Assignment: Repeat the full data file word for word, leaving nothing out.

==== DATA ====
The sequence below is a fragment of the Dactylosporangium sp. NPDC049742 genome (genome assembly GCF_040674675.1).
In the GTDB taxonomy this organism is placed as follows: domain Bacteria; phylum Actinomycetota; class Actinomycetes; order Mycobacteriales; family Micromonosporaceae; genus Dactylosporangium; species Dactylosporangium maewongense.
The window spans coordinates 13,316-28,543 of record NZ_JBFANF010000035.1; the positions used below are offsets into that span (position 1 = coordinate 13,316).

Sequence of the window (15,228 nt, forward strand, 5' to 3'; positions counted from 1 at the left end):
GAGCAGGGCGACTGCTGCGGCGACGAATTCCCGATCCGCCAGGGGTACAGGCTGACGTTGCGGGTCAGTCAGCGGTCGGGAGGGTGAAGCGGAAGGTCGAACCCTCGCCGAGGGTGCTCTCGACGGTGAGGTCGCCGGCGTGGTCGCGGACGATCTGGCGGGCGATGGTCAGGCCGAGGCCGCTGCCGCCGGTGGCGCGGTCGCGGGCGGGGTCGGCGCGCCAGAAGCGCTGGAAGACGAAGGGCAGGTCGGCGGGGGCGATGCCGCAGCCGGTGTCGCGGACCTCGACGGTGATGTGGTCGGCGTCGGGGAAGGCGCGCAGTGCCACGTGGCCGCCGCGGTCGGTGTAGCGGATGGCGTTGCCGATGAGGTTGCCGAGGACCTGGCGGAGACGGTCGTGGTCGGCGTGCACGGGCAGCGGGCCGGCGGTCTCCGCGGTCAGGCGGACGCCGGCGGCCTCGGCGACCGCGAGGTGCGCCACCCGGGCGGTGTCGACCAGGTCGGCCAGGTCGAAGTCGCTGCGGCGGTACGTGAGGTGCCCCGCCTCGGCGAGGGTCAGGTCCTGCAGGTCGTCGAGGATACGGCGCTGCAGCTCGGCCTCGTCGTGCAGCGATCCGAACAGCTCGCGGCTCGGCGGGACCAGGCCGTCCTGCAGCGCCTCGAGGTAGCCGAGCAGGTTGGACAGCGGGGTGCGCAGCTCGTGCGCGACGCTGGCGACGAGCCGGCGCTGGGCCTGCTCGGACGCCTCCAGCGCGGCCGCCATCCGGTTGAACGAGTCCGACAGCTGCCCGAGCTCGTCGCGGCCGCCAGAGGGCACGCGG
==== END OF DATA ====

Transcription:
The sequence below is a fragment of the Dactylosporangium sp. NPDC049742 genome (genome assembly GCF_040674675.1).
In the GTDB taxonomy this organism is placed as follows: domain Bacteria; phylum Actinomycetota; class Actinomycetes; order Mycobacteriales; family Micromonosporaceae; genus Dactylosporangium; species Dactylosporangium maewongense.
The window spans coordinates 13,316-28,543 of record NZ_JBFANF010000035.1; the positions used below are offsets into that span (position 1 = coordinate 13,316).

Sequence of the window (15,228 nt, forward strand, 5' to 3'; positions counted from 1 at the left end):
GAGCAGGGCGACTGCTGCGGCGACGAATTCCCGATCCGCCAGGGGTACAGGCTGACGTTGCGGGTCAGTCAGCGGTCGGGAGGGTGAAGCGGAAGGTCGAACCCTCGCCGAGGGTGCTCTCGACGGTGAGGTCGCCGGCGTGGTCGCGGACGATCTGGCGGGCGATGGTCAGGCCGAGGCCGCTGCCGCCGGTGGCGCGGTCGCGGGCGGGGTCGGCGCGCCAGAAGCGCTGGAAGACGAAGGGCAGGTCGGCGGGGGCGATGCCGCAGCCGGTGTCGCGGACCTCGACGGTGATGTGGTCGGCGTCGGGGAAGGCGCGCAGTGCCACGTGGCCGCCGCGGTCGGTGTAGCGGATGGCGTTGCCGATGAGGTTGCCGAGGACCTGGCGGAGACGGTCGTGGTCGGCGTGCACGGGCAGCGGGCCGGCGGTCTCCGCGGTCAGGCGGACGCCGGCGGCCTCGGCGACCGCGAGGTGCGCCACCCGGGCGGTGTCGACCAGGTCGGCCAGGTCGAAGTCGCTGCGGCGGTACGTGAGGTGCCCCGCCTCGGCGAGGGTCAGGTCCTGCAGGTCGTCGAGGATACGGCGCTGCAGCTCGGCCTCGTCGTGCAGCGATCCGAACAGCTCGCGGCTCGGCGGGACCAGGCCGTCCTGCAGCGCCTCGAGGTAGCCGAGCAGGTTGGACAGCGGGGTGCGCAGCTCGTGCGCGACGCTGGCGACGAGCCGGCGCTGGGCCTGCTCGGACGCCTCCAGCGCGGCCGCCATCCGGTTGAACGAGTCCGACAGCTGCCCGAGCTCGTCGCGGCCGCCAGAGGGCACGCGG